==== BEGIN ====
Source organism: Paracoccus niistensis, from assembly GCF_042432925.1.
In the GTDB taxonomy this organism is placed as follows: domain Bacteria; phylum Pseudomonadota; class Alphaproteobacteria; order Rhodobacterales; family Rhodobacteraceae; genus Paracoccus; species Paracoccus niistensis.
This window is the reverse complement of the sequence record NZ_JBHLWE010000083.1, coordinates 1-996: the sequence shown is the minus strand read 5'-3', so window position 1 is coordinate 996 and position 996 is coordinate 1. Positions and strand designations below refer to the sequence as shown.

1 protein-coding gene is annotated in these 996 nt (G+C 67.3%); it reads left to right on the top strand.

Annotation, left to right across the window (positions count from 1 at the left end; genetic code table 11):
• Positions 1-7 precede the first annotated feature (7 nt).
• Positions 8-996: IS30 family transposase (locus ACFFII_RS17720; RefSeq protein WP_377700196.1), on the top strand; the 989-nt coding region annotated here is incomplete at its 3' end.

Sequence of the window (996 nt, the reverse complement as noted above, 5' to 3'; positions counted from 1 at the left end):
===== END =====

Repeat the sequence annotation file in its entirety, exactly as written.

Source organism: Paracoccus niistensis, from assembly GCF_042432925.1.
In the GTDB taxonomy this organism is placed as follows: domain Bacteria; phylum Pseudomonadota; class Alphaproteobacteria; order Rhodobacterales; family Rhodobacteraceae; genus Paracoccus; species Paracoccus niistensis.
This window is the reverse complement of the sequence record NZ_JBHLWE010000083.1, coordinates 1-996: the sequence shown is the minus strand read 5'-3', so window position 1 is coordinate 996 and position 996 is coordinate 1. Positions and strand designations below refer to the sequence as shown.

1 protein-coding gene is annotated in these 996 nt (G+C 67.3%); it reads left to right on the top strand.

Annotation, left to right across the window (positions count from 1 at the left end; genetic code table 11):
• Positions 1-7 precede the first annotated feature (7 nt).
• Positions 8-996: IS30 family transposase (locus ACFFII_RS17720; RefSeq protein WP_377700196.1), on the top strand; the 989-nt coding region annotated here is incomplete at its 3' end.

Sequence of the window (996 nt, the reverse complement as noted above, 5' to 3'; positions counted from 1 at the left end):